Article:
Not unlike politicians elsewhere, what leaders of the European Union say is not always what they do. Back in the nineties, they agreed to something called the Stability and Growth Pact (SGP), originally proposed by the Germans to help keep a lid on inflation in the run up to implementing the euro, and to exert some fiscal discipline into an ever-widening Union. The goal was to establish debt and deficit parameters for everyone to maintain.

However, even with the best of intentions, it did not work very well. Apart from the fact that Germany, France, and many other countries repeatedly ignored the SGP almost immediately after it was signed – there was no way to enforce the rules – it represented shades of things to come a decade later with the euro’s congenital fiscal birth defects which plague things today.

The dilemma in Europe remains the same gap between intention and reality. As much as Chancellor Merkel calls for “more Europe,” that appeal runs smack into the political wall of national interests, or simply the unwillingness to move the bar beyond them.  It is not only the Greek example. The new president of France is continuing that old French tradition of wanting the cake while eating same. One might recall Marie Antoinette’s fate in connection with cake.

Chancellor Merkel made still another run at this challenge this week in her address to the Bundestag prior to both the Greek elections and the G20 summit coming up in Mexico. “All eyes are on Germany” she reminded the country. She is caught between the expectations of non-Germans aimed squarely at Germany’s fiscal capacity to put out the fire in Europe and the hesitations of her fellow Germans worried about their own fiscal future if they keep having to share the burdens of others. That is in addition to the question about the actual capacity of Germany’s fiscal fire engines.

Amid the complicated machinery operating in the European institutions dealing with this economic mess – most of which the average European neither understands nor can influence – there remains another kind of deficit. The gap between the decision-makers grappling with the complications of the euro and those citizens watching them is growing. The oil in the political gears of democracies is called trust and that is beginning to run low – and political leaders know it.  The default response is to pull the nationalist card as is now being illustrated in Greece. However, this is not isolated to Athens. Governments are facing headwinds all over Europe, where citizens are nervous and have melting faith in their leaders.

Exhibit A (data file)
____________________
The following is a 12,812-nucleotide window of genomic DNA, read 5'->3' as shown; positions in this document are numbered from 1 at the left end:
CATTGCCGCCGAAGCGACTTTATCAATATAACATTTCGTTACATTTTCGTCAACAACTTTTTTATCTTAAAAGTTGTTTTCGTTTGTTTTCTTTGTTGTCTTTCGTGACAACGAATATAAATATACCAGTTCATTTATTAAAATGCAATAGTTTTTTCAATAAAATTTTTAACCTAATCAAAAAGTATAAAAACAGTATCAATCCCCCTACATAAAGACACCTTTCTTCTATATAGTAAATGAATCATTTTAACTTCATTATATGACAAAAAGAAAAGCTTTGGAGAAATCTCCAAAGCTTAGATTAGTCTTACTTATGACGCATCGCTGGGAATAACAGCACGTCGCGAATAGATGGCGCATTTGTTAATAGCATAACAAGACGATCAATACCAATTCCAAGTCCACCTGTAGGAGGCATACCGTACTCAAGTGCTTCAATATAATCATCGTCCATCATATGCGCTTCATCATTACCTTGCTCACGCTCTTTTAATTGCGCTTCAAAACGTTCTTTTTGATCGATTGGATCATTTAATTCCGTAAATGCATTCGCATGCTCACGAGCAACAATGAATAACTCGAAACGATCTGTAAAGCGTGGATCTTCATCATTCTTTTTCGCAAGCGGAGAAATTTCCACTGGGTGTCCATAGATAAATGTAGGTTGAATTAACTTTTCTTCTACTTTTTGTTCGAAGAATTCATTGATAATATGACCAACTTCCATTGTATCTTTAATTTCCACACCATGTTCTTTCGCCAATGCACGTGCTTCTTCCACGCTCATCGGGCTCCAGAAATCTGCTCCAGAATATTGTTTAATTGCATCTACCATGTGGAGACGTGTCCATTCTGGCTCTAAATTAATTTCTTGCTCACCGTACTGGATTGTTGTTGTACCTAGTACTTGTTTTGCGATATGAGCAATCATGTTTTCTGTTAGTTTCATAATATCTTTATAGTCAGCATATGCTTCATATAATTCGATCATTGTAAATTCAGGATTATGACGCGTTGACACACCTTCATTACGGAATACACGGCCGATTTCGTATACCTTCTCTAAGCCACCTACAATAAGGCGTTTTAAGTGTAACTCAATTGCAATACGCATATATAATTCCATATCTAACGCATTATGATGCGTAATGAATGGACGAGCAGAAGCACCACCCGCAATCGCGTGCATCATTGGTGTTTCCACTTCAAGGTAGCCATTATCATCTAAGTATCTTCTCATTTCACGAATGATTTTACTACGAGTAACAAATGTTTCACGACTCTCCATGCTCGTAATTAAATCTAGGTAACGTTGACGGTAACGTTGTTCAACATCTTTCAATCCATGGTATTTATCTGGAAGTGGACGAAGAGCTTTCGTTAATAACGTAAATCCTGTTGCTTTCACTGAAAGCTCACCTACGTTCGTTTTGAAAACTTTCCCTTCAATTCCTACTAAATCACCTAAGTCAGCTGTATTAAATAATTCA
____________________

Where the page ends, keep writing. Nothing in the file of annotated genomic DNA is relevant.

Merkel, a leader still enjoying popular support, has few good choices in the midst of what many are seeing as an increasingly contagious sense of panic in Europe. There are all too few voices that are maintaining a focus on the need to keep nationalist interests in sync with the interests of the future of the EU.

The Chancellor is not known for making panicky responses – perhaps with the exception of her quick exit from nuclear power following the Fukushima event. On average she is prone to moving cautiously, a trait that has reaped her both respect as well as repudiation. Many Germans see all too much of the latter coming out of Washington these days, along with other European capitals and media outlets. Yet Merkel is not responsible for the platforms of her political counterparts in Europe or in the U.S., or for their campaign promises. She is, of course, facing re-election next year. But for right now she is focused on maintaining a viable equation between the stability of a trustworthy currency and a credible path toward shared growth on the European continent. She knows she has the leverage and she also knows that she needs to use it judiciously. She is being challenged both at home and within the EU, as well as in Washington, in an effort to change her course and policies, but it is being carried out by others who in some cases have not done their own fiscal homework. Merkel will meet several of them next week at the G20 in Mexico.

The lessons Germany has recorded for itself out of not only the last three crisis years, but going back two decades, are understood to offer clear signals about what it takes to put an economy on firm footing. Those lessons were not without serious adjustments and some pain as well. That includes the long and still uneven process of German unification for which Germans, east and west, have paid dearly. It is understandable to then see Germans bristle at criticism from those who avoided those steps or even lied about their policies.

What is at stake here for all Europeans is the ability to agree not only on a way out of the present crisis, but also on what amounts to a refreshed narrative about the purpose of the European movement. It cannot be justified primarily about overcoming the past scars of war or the accomplishments to date, impressive as they are. Nor can it be based solely on the creation of new institutional arrangements as important as they are. The equation between stability and growth has to be better connected to the lives of those Europeans who are affected by it. When there are huge swaths of people, old and young, facing uncertain futures, the response is anger and fear, and that is fertile ground for extremes. In fact, people want both stability and growth, but there should not be a situation in which they begin to see the two as mutually incompatible or, worse, where there are some who have both and others who have neither.